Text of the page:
Looking to get off the beaten path in Indonesia…?
Then look no further than the Toraja Region in South Sulawesi…
While it’s no easy task to reach this particular area of the country, it’s 100% worth the journey! I was fortunately given the opportunity to spend two days exploring Toraja on the recent “Trip of Wonders” with Wonderful Indonesia, and this was actually my favorite part of our two-week cultural adventure!
With very few tourists in sight, plenty of interesting cultural aspects, and stunning natural scenery: Tana Toraja is the perfect destination for travelers looking for something different!
Being buried underground is overrated…
Or at least that’s how they think about it…(Well, not exactly)
The most fascinating part about visiting Toraja is learning all about their unique views on death, funeral festivities, and burial customs.
So our first stop of the day was to visit Londa: the famous cave cemetary of Toraja. As we looked over this massive stone rock (that actually had hanging coffins built into it), our friendly tour guide gave us a quick run through of the cultural history and their unique beliefs.
One important aspect to understand is that death is not looked at as a sad occasion in Torajan culture; instead it’s looked at as a celebration, and the most important part of an individuals life. Funerals aren’t a one-day event where loved ones grieve for their loss, but a rather lengthy process in which their family members onto what they believe to be “heaven”.
When family members die, they’ll embalm the bodies, and place them deep inside this cave grave, or build a separate “house grave” for them to rest.
Then there’s actually a yearly celebration in Toraja when they bring out their deceased family members embalmed bodies and change their clothes!!
Don’t believe me…? Check out this video. *DISTURBING IMAGES*
The Walking Dead In Reality: The Rituals of Toraja
Learning about all of this was a bit crazy, but then the time had come for us to enter inside this famous cave grave! The entire experience is a bit hard to explain, but definitely one of the most interesting things I’ve done along my travels.
**Since I greg up in Anaheim, California, I’ve been to Disneyland on numerous occasions. I couldn’t even tell you how many times I’ve ridden the legendary “Pirates of the Caribbean” ride, and seen countless skulls and skelatons. For some reason, that’s what this reminded me of**
Walking through these caves and seeing actual human skulls laid next to coffins was super interesting (and just a bit creepy)! This wasn’t some fake attraction made out of fancy Hollywood materials…this was the real thing. Pretty crazy, huh?
KE’TE KESU’ VILLAGE
After our walk among the dead, our adventure moved onto the livelier Ke’Te Kesu’ Village, a stunning place with traditional houses, rice fields, and a bit of souvenir shopping.
It was here that we got to witness the “The Happy Ceremony”, which is when all the members of the clan would get together, donate something to feed the community, and celebrate the successful building of a new house (to be used to as a house grave).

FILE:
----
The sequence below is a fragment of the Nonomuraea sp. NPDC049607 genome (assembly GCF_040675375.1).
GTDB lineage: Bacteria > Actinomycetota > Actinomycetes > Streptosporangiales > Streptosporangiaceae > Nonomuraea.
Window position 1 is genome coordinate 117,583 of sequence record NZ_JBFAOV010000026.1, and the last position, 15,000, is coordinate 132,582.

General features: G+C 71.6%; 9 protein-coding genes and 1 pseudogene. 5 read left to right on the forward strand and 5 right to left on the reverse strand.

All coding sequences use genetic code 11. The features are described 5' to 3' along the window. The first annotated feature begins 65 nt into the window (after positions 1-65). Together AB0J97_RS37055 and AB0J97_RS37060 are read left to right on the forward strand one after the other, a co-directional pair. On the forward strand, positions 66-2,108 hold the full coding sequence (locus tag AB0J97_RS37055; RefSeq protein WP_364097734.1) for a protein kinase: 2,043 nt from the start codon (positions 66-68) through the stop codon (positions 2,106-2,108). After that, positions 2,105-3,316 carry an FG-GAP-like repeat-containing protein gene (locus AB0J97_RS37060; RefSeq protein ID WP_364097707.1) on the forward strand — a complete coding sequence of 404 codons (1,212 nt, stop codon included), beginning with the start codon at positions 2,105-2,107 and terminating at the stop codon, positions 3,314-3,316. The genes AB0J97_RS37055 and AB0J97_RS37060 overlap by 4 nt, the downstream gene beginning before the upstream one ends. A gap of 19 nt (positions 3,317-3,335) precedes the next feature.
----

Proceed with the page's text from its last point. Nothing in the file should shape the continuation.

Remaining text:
The ceremony was eight men (wearing epic traditional headwear) walking in two lines, ringing bells, and yelling happy exclamations. :-)
We got to have our own little photoshoot wearing these heavy headdresses, and then spent 30 minutes strolling the beautiful property and hanging with water buffalo.
Scenic Drives & Lunchtime views
Indonesia is filled with natural beauty everwyhere you look.
I was actually in awe when we were driving from the airport to Toraja through these misty mountain roads! The majority of the 2-hour journey was outstanding, and thankfully we got to pull over the bus for this epic view point.
Come to think about it, I’m actually surprised that I had never heard about Tana Toraja before this “Trip of Wonders”. I’ve always wanted to visit Sulawesi, but that was mainly for beach purposes.
During our time driving around Toraja, I couldn’t help but stare out the window and appreciate the lush green landscape and massive rice fields found around Toraja. While we did experience a bit of rainy / cloudy weather, it was still completely beautiful.
It was also pretty awesome enjoying a delicious Indonesian meal at THIS restaurant. Not a bad place for meal! :-)
Gembogan Making at Gianyar Village
Our final stop in the Toraja area was to watch local women make these amazing woven blankets. They were so happy and friendly, but more importantly — so talented! I literally have no idea how they make these things so flawlessly, but kudos to them. If you’re ever in the area, make sure you go buy one to support them! They only cost around 200,0K Rupiah!
Some Practical Travel Information
Trying to plan your own Toraja adventure…?
Well as previously mentioned, this really isn’t the most accessible place in the country. First things first, you need to book a flight to Makasar, the biggest city in South Sulawesi.
From there you can either take a 9-10 hour bus ride up to Toraja, or book a budget flight from Makasar – Papolo Airport (and take a 2-hour bus ride). It really just depends on how long you have, and your budget. Flights from Makasar only cost around 600,000K rupiah.
While we did most of our Toraja explorations via bus, it’s actually a fantastic area to rent a scooter, and explore on your own! It’s pretty common, and will add a bit more adventure to your visit!
Finally — if you’re looking for a place to stay, then I’d highly recommend checking out the Toraja Heritage Hotel! The property really was amazing, and they provide these massive hats instead of umbrellas to block rain cover. The rooms were also massive, the food was delicious, and (while I didn’t get to swim in it) the pool as gorgeous.
Anyways, the entire visit to Toraja was an experience I’ll never forget.
THANKS FOR READING!!